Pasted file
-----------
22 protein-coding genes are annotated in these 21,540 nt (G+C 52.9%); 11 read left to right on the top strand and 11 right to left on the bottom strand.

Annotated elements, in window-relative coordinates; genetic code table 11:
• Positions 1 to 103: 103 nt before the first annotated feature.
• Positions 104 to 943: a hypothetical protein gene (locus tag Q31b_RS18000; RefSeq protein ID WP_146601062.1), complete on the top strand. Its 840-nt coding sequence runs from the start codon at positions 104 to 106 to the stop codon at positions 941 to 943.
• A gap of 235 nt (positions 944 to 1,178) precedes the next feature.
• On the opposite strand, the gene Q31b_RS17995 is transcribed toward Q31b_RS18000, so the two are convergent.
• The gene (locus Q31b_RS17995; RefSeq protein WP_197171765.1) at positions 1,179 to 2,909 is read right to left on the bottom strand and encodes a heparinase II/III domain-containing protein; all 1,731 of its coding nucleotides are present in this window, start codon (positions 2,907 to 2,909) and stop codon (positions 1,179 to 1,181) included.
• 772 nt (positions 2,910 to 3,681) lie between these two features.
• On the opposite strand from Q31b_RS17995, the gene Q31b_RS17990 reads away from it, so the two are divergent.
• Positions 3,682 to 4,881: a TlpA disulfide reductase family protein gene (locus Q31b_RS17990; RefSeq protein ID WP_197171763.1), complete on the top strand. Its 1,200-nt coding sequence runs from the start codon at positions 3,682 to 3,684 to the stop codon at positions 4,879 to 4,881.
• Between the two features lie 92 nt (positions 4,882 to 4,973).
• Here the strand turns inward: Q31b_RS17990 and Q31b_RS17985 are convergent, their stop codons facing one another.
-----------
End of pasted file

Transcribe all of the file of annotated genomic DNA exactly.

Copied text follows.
22 protein-coding genes are annotated in these 21,540 nt (G+C 52.9%); 11 read left to right on the top strand and 11 right to left on the bottom strand.

Annotated elements, in window-relative coordinates; genetic code table 11:
• Positions 1 to 103: 103 nt before the first annotated feature.
• Positions 104 to 943: a hypothetical protein gene (locus tag Q31b_RS18000; RefSeq protein ID WP_146601062.1), complete on the top strand. Its 840-nt coding sequence runs from the start codon at positions 104 to 106 to the stop codon at positions 941 to 943.
• A gap of 235 nt (positions 944 to 1,178) precedes the next feature.
• On the opposite strand, the gene Q31b_RS17995 is transcribed toward Q31b_RS18000, so the two are convergent.
• The gene (locus Q31b_RS17995; RefSeq protein WP_197171765.1) at positions 1,179 to 2,909 is read right to left on the bottom strand and encodes a heparinase II/III domain-containing protein; all 1,731 of its coding nucleotides are present in this window, start codon (positions 2,907 to 2,909) and stop codon (positions 1,179 to 1,181) included.
• 772 nt (positions 2,910 to 3,681) lie between these two features.
• On the opposite strand from Q31b_RS17995, the gene Q31b_RS17990 reads away from it, so the two are divergent.
• Positions 3,682 to 4,881: a TlpA disulfide reductase family protein gene (locus Q31b_RS17990; RefSeq protein ID WP_197171763.1), complete on the top strand. Its 1,200-nt coding sequence runs from the start codon at positions 3,682 to 3,684 to the stop codon at positions 4,879 to 4,881.
• Between the two features lie 92 nt (positions 4,882 to 4,973).
• Here the strand turns inward: Q31b_RS17990 and Q31b_RS17985 are convergent, their stop codons facing one another.